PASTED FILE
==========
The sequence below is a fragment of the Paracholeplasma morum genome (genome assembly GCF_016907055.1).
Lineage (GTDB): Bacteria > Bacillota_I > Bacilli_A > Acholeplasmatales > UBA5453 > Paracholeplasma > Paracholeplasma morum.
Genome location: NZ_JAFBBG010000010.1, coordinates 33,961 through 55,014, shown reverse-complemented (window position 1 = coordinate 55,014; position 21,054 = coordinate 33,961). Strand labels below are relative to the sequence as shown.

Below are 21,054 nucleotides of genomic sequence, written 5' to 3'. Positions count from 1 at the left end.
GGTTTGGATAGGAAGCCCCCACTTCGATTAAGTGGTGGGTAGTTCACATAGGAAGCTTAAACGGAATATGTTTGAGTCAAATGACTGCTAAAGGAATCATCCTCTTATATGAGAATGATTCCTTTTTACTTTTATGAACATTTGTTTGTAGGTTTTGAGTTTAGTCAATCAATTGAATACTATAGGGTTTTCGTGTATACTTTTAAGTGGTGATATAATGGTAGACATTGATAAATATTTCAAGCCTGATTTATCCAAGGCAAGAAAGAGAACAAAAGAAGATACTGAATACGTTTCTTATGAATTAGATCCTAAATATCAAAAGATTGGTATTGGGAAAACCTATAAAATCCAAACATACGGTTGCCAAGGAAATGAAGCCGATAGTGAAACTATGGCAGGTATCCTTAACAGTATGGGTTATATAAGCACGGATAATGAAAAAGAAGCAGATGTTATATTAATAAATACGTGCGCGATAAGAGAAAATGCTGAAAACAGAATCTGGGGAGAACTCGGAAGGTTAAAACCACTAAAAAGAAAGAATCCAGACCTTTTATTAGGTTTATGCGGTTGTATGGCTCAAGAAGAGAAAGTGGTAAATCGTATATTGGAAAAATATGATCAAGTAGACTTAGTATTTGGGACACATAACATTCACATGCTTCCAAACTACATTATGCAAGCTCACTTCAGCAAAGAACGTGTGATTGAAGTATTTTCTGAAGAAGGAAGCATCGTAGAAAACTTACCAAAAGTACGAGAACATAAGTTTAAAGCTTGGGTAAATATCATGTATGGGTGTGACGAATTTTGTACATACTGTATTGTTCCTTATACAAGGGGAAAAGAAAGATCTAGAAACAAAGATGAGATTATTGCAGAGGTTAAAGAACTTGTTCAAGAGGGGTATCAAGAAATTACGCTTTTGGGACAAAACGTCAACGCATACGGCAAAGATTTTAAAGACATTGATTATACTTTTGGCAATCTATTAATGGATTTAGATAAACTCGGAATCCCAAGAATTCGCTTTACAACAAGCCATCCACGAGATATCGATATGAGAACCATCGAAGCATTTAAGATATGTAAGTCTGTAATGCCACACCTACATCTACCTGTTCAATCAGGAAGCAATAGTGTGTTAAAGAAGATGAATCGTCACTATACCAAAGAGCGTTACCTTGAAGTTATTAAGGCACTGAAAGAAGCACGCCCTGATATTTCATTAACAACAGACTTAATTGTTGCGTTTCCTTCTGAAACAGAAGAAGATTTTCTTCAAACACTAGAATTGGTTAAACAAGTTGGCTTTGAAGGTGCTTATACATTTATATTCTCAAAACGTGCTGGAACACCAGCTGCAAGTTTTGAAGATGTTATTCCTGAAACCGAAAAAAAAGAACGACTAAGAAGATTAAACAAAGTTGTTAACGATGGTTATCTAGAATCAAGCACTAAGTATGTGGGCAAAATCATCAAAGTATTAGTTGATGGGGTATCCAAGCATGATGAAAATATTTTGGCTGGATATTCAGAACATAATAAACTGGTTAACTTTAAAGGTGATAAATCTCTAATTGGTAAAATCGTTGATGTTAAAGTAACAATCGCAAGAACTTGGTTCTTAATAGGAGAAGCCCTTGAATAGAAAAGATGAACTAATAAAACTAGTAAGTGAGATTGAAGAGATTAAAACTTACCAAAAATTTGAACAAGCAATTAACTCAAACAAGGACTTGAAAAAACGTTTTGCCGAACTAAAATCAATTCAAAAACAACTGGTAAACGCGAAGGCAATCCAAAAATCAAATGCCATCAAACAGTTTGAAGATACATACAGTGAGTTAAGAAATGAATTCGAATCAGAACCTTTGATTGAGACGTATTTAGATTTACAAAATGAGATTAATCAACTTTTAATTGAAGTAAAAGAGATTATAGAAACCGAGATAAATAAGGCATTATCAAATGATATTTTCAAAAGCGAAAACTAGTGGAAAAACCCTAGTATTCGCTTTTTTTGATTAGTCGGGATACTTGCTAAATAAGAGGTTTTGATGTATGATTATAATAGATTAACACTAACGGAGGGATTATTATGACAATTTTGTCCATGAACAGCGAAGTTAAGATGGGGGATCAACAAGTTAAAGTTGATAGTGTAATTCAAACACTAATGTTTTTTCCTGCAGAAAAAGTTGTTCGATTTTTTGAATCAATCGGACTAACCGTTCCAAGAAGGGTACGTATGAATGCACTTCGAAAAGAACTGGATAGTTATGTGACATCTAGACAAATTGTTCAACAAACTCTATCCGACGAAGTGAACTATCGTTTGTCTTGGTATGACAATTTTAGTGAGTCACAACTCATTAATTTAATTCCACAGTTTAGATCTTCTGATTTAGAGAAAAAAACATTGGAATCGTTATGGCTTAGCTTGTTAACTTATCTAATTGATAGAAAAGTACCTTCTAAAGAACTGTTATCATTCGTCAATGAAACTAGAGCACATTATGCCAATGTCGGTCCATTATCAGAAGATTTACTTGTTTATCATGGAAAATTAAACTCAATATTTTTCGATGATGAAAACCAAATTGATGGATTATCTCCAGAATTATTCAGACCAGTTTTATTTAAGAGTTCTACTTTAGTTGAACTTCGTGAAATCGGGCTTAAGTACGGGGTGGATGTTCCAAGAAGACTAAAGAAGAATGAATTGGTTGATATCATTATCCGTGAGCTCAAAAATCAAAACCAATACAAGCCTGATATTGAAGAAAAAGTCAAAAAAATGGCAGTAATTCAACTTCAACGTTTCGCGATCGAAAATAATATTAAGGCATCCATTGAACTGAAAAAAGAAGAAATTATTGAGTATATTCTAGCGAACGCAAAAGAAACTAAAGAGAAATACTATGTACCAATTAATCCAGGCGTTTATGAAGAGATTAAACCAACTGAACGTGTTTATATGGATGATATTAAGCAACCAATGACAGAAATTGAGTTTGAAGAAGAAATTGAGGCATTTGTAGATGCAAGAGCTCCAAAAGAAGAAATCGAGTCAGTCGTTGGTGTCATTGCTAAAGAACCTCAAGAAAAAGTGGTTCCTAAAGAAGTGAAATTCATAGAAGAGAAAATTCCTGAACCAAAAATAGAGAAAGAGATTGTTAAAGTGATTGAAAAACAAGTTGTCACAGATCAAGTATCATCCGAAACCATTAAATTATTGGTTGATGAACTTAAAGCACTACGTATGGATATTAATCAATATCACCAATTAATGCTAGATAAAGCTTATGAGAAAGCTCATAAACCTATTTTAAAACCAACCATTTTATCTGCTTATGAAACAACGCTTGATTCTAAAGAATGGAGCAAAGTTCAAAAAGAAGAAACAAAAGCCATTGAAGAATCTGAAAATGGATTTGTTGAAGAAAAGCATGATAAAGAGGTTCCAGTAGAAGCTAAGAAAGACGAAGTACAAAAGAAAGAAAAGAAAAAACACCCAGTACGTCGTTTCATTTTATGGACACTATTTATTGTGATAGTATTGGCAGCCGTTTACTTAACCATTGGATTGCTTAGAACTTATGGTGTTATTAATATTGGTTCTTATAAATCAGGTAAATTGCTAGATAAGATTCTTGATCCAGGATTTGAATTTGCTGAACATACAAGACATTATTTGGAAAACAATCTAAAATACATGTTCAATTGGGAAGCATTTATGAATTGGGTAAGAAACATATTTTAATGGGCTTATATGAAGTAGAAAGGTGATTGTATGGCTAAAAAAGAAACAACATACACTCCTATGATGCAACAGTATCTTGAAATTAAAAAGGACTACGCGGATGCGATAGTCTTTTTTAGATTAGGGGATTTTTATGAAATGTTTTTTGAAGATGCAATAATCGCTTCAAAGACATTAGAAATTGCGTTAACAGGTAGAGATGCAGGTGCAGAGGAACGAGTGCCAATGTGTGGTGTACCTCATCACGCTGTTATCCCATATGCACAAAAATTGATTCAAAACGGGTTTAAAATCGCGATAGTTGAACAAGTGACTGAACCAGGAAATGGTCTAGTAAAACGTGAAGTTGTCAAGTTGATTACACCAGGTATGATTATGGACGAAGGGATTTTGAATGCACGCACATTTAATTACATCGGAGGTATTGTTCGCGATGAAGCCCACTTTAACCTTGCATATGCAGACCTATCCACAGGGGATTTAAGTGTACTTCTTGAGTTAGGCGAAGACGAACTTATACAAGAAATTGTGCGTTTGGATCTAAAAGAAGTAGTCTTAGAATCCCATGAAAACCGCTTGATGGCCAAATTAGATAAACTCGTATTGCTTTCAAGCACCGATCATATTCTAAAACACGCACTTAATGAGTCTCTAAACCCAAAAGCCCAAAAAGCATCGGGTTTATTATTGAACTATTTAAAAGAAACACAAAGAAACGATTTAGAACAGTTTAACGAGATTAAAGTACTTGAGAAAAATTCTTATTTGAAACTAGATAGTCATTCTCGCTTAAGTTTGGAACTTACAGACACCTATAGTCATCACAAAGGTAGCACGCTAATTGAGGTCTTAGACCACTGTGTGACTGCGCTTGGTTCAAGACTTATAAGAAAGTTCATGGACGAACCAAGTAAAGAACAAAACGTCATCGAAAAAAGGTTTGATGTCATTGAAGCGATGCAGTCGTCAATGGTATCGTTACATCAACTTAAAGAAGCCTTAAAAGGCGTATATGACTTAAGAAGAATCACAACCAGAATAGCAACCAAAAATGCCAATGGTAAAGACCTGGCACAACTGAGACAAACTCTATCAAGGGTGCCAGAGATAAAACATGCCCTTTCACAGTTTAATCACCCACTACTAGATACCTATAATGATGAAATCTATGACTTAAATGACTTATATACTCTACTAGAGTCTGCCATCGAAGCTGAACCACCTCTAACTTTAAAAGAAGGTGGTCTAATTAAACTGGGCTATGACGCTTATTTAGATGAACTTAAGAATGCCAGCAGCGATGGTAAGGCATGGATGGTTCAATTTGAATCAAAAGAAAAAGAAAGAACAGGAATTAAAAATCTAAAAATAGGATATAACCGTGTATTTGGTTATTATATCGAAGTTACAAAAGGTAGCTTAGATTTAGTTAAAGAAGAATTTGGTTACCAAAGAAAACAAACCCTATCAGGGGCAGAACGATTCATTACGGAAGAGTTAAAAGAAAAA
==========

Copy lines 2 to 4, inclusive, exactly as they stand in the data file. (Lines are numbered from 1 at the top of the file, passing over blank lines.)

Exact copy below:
Lineage (GTDB): Bacteria > Bacillota_I > Bacilli_A > Acholeplasmatales > UBA5453 > Paracholeplasma > Paracholeplasma morum.
Genome location: NZ_JAFBBG010000010.1, coordinates 33,961 through 55,014, shown reverse-complemented (window position 1 = coordinate 55,014; position 21,054 = coordinate 33,961). Strand labels below are relative to the sequence as shown.

Below are 21,054 nucleotides of genomic sequence, written 5' to 3'. Positions count from 1 at the left end.